Williams did something unusual.  He bumped Niles’ shoulder with his own in male camaraderie.  “Watch out, Ghoul.  She’s reeling you in.”  He plunged his teeth into a chocolate glazed donut.

Given the current crisis descending on the world, America and now Baltimore, Niles was in a less playful mood.  “Explain this to me,” he said to Cruz.  “Maybe I’m being dense.”

Williams howled, spitting donut bits in a wide arc.

Niles swatted at them and leapt backwards.  “Social distance, Jonas!  Social distance!”

Cruz kicked Williams in the shin before turning her beguiling smile on her partner.  “You must admit this is an emergency.  People are dying as we speak.  Especially the elderly.”

Niles’ brilliant blue eyes considered first her body, cute, curvaceous and spunky, then his, long, lean and lithely muscled.  “Are you insinuating that because I’m 159, I’m at risk for the virus?  In human years, I’m in my thirties.”

Now Cruz punched him in the arm.  “No, silly!  But Momma and Tia Juanita are both pushing 70.  I don’t want to infect them.  So….”  She slid alongside him and batted her eyes, raising another howl from Williams who stood watching, “Since I have to work in the public as a police officer and I live with them, my being there is a danger to them.  I would feel so much better if I could bunk down somewhere else until this is over.”

From over her shoulder, Niles watched Williams pretend to cast a line then start reeling it in.

“What about a hotel?” he asked, fighting to avoid her lure.

“They’re closed!”  Cruz pouted prettily.

“Haven’t you got a sister somewhere?” Niles tried in desperation.

Williams went wild as if hauling in a marlin.

Cruz stomped on Niles’ foot.  “You know I only have four brothers and they all live at home.”

“Girlfriends?” Niles tried.

Williams nearly fell over the nearest desk as he fought his invisible giant fish.  His donut had hooked over his nose.

Another pout.  “Niles!  You have a nice, quiet, large apartment, right downtown.”

“And as I recall,” Williams mumbled through his donut, “a really big bed.”

Niles stabbed his nemesis with his eyes.  His lip started to curl to brandish his fangs before he stopped himself.  No going vampire inside the precinct.

Cruz sidled against him.  “It would only be for a few weeks.  Until the crisis is over.”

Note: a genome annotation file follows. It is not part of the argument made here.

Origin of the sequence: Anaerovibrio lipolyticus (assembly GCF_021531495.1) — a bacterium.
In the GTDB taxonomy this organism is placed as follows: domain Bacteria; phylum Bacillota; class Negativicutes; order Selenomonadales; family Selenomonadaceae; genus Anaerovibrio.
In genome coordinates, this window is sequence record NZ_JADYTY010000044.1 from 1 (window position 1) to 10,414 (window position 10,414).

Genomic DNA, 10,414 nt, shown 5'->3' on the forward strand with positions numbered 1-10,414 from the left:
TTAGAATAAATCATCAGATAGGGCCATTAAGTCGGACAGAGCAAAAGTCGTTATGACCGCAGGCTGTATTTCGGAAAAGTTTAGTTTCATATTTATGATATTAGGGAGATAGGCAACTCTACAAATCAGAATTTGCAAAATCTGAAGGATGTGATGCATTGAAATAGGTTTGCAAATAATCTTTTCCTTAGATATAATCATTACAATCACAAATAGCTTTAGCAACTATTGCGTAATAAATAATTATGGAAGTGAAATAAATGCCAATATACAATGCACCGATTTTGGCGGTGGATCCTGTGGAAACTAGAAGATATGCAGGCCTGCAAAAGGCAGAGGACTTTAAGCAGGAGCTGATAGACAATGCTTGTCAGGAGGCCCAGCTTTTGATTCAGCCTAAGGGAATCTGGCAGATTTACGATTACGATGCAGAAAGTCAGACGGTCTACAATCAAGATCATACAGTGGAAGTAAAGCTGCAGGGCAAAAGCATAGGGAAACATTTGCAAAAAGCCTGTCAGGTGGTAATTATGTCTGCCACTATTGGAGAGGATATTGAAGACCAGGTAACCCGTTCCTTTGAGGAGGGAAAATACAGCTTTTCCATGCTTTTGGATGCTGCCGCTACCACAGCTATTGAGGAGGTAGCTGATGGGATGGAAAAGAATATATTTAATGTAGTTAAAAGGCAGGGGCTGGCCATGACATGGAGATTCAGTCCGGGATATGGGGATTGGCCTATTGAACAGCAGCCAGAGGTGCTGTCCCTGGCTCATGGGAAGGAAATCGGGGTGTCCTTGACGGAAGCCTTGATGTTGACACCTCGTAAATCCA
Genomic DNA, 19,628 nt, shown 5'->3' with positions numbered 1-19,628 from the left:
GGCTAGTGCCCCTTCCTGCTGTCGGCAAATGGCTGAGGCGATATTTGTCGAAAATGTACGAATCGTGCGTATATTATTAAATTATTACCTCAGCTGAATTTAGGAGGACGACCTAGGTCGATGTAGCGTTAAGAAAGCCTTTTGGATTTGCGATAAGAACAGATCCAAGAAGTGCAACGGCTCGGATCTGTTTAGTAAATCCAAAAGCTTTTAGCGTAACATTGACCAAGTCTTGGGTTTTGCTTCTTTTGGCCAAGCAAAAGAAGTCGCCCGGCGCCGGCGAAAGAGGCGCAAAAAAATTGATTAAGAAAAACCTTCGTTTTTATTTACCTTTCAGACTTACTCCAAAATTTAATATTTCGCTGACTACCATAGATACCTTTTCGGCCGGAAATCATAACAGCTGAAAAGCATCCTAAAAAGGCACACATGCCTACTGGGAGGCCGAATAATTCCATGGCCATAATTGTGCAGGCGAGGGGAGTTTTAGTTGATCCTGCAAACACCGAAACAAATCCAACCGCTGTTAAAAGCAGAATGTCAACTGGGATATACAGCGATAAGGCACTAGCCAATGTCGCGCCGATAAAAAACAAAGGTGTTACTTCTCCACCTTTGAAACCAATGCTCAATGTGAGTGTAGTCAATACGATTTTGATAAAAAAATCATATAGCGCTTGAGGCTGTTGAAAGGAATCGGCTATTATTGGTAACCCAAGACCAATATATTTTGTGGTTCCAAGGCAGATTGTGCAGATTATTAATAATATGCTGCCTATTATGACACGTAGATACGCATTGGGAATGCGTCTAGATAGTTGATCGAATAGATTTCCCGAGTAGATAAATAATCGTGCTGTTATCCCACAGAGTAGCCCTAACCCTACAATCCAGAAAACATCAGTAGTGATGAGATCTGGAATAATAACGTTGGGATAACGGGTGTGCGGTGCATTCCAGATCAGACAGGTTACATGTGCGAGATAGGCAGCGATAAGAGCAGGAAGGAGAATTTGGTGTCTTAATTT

“I don’t have a stock of human food,” Niles protested.  “In fact, I was just about to ask Jonas if he wouldn’t mind helping me with my own shopping.”

Over his donut, Williams’ eyes widened.  He continued to grin.

With a gulp, the big man swallowed the last quarter of his prey, then choked out, “I’ll help with your groceries.  I gotta see how a vampire packs his larder.  Gonna be lots of dead people available to munch on.”

“Jonas!”  Niles made a fist to shut the man up.

Williams danced out of range.  “I’ll make you a deal, Ghoul.  I’ll help you with your groceries if you take our poor, homeless waif in for the duration.”

“Waif?” Niles demanded.  He considered Cruz, the toughest bit of feminine fluff in the entire state of Maryland.  The one thing she wasn’t was a homeless waif.

Cruz fluttered her eyelashes at him.

Niles’ gaze darted between her pleading look and Williams’ gloat.  Finally, knowing he was beaten, he nodded.

With a chortle, Williams hauled in his imaginary marlin and pretended to hang to over his desk.  He beamed with pride.

Shaking his head, Niles grabbed his two supposed friends, and shoved them towards the door.  “Let’s go before the stores are totally picked out.”

A few minutes later, the trio was packed into the cab of Williams Ford F450 super duty pickup driving through the relatively deserted streets of Baltimore in sunset.  As of March 16th, Governor Hogan had ordered all non-essential businesses in the state to close.  With little reason to leave their homes, the residents of the city were for the most part obeying the edict.  During the drive, they passed a city maintenance truck, some delivery vans and a man on a bicycle but otherwise the Crab Cake Capital of the World was eerily quiet.